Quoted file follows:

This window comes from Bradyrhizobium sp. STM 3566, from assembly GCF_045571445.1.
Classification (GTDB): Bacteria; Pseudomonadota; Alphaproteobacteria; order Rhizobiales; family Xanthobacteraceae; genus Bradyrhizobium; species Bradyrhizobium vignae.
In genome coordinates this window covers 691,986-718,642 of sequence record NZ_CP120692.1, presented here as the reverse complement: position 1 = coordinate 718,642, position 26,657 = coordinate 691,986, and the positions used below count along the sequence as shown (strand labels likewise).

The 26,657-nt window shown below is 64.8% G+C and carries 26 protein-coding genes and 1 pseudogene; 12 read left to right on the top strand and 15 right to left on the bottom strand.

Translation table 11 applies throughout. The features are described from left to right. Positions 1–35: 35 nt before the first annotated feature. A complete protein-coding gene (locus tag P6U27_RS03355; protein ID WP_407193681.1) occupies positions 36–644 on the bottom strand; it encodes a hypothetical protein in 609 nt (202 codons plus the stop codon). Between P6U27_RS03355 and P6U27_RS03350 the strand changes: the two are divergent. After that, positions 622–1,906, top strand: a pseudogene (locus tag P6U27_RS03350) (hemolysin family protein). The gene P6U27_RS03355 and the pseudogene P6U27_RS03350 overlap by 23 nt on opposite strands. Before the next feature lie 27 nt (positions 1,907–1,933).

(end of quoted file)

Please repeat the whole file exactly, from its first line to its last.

This window comes from Bradyrhizobium sp. STM 3566, from assembly GCF_045571445.1.
Classification (GTDB): Bacteria; Pseudomonadota; Alphaproteobacteria; order Rhizobiales; family Xanthobacteraceae; genus Bradyrhizobium; species Bradyrhizobium vignae.
In genome coordinates this window covers 691,986-718,642 of sequence record NZ_CP120692.1, presented here as the reverse complement: position 1 = coordinate 718,642, position 26,657 = coordinate 691,986, and the positions used below count along the sequence as shown (strand labels likewise).

The 26,657-nt window shown below is 64.8% G+C and carries 26 protein-coding genes and 1 pseudogene; 12 read left to right on the top strand and 15 right to left on the bottom strand.

Translation table 11 applies throughout. The features are described from left to right. Positions 1–35: 35 nt before the first annotated feature. A complete protein-coding gene (locus tag P6U27_RS03355; protein ID WP_407193681.1) occupies positions 36–644 on the bottom strand; it encodes a hypothetical protein in 609 nt (202 codons plus the stop codon). Between P6U27_RS03355 and P6U27_RS03350 the strand changes: the two are divergent. After that, positions 622–1,906, top strand: a pseudogene (locus tag P6U27_RS03350) (hemolysin family protein). The gene P6U27_RS03355 and the pseudogene P6U27_RS03350 overlap by 23 nt on opposite strands. Before the next feature lie 27 nt (positions 1,907–1,933).